Hargis to host Save The Camp Fall Festival in Chelsea
Published 12:58 pm Thursday, October 19, 2023
By WILL MORO | Special to the Reporter
CHELSEA – Excitement will return to the heart of Chelsea just before the Thanksgiving holiday as the Hargis Christian Camp recently announced its first-ever Save The Camp Fall Festival Fundraiser.
Scheduled for Nov. 18 from 5-8 p.m. at the field between Chelsea Corners and Winn Dixie, the event will follow the likes of the Big Kaboom and the Bikes 4 Kids Rodeo, promising an evening filled with laughter, food and wholesome entertainment, all while helping raise funds to save the camp.
Hargis Christian Camp, which is run by Aaron and Kellie Knight, is currently paying back $2.5 million over a two-year span to keep the camp alive and is now within $500,000 of paying off that loan by the end of this year within the two-year time frame.
The festival will help continue to raise funds for the camp as they push toward that goal.
“We’ve raised over $2,000,000 on the camp in less than 23 months, and we are trying to run down that last $499,000 before the end of the year,” Knight said.
The fundraiser will see local businesses and organizations from the community converging at the field where the Big Kaboom is held, each one bringing their unique offerings to help make this another special event in Chelsea.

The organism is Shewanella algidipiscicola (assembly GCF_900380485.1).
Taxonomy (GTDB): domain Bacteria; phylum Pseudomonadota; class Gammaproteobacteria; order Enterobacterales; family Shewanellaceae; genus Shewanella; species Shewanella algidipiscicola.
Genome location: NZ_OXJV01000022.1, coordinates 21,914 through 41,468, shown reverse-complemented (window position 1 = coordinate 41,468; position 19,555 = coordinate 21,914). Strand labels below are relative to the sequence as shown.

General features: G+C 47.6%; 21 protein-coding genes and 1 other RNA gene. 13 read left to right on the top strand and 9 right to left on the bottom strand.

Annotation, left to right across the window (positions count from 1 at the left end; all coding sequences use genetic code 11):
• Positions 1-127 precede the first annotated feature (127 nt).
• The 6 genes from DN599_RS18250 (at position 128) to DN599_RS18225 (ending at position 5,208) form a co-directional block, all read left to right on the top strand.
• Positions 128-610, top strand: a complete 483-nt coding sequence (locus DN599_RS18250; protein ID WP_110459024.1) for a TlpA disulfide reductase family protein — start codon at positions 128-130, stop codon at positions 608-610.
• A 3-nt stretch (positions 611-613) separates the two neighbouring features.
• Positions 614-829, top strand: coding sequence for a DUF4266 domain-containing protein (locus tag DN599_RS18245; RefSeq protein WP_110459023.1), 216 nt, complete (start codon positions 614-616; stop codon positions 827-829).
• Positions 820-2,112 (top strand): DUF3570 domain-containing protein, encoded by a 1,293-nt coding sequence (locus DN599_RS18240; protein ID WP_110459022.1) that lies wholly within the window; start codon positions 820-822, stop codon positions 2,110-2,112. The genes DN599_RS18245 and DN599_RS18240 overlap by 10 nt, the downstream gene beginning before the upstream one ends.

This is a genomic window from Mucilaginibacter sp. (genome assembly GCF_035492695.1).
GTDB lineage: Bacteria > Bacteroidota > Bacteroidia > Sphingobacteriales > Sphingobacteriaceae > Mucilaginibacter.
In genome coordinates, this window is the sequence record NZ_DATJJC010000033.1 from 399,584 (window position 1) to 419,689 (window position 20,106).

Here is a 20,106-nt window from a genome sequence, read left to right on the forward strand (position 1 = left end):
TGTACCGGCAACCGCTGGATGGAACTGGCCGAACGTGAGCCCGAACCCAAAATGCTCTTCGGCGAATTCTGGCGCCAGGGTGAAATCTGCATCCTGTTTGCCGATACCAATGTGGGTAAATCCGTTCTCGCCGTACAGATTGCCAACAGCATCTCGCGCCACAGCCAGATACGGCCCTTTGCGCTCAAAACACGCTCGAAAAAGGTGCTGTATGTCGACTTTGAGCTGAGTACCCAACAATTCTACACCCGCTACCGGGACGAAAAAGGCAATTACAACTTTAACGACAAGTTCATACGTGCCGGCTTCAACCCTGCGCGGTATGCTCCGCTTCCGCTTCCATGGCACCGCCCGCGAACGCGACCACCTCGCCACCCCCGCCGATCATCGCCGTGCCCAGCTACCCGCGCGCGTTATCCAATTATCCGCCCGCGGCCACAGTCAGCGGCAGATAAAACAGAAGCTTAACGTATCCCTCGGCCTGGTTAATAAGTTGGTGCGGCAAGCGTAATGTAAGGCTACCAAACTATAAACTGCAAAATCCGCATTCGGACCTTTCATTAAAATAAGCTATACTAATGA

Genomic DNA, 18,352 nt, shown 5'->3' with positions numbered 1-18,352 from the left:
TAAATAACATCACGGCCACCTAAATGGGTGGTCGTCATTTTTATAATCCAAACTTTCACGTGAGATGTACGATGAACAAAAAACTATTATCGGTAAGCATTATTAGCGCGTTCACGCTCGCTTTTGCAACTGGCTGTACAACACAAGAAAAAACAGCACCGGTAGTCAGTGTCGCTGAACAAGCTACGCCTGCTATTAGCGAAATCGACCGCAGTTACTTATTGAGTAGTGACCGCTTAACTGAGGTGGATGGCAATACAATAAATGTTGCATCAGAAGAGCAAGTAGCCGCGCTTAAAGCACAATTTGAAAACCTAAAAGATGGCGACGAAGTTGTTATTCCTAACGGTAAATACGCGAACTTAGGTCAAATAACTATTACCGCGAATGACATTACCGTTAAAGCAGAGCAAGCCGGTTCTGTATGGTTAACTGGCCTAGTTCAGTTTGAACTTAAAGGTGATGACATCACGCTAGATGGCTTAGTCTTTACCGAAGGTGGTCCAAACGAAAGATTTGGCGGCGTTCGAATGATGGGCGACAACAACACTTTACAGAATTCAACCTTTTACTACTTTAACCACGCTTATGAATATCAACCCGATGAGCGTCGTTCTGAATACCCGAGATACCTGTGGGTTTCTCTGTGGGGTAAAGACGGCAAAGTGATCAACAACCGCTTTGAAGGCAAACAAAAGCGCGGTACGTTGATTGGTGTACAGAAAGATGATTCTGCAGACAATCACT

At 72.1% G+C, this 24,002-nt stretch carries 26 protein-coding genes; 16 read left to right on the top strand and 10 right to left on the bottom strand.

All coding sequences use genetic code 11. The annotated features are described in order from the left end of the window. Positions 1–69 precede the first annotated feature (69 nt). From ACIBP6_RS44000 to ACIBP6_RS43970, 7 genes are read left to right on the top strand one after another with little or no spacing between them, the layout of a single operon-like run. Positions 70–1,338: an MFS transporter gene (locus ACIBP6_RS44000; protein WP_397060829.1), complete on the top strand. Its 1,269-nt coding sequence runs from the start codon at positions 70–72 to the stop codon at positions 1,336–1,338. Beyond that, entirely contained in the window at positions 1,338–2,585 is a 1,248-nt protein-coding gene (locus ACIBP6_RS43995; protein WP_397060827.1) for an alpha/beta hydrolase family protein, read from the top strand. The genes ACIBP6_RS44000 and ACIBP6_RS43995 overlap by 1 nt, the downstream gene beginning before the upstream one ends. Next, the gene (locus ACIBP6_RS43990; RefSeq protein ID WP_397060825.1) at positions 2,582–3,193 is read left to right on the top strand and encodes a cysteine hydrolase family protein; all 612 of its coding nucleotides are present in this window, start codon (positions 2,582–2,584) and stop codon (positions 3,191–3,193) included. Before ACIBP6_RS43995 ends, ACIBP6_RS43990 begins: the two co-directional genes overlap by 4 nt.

Knight said the goal is for there to be more than 100 vending booths set up with 25 already signing up in the first week. Any business or organization can set up a booth for free.
In addition to the vendor booths, the festival will also feature live entertainment with local musicians Josiah Rodda, Lexi Frederick and Lynnox taking the stage.
Additionally, there will be activities such as face painting, moon bounces and a variety of games and booths for people of all ages to enjoy.
There will also be several food vendors in attendance during the festival with seasonal and year-round food.
Knight said he hopes the event has a significant impact in catering to the community with a fun fall festival, but also for the camp he and his wife continue to fight for.
“The three biggest impacts we have is fostering the community, bringing everyone together and spreading the gospel,” Knight said.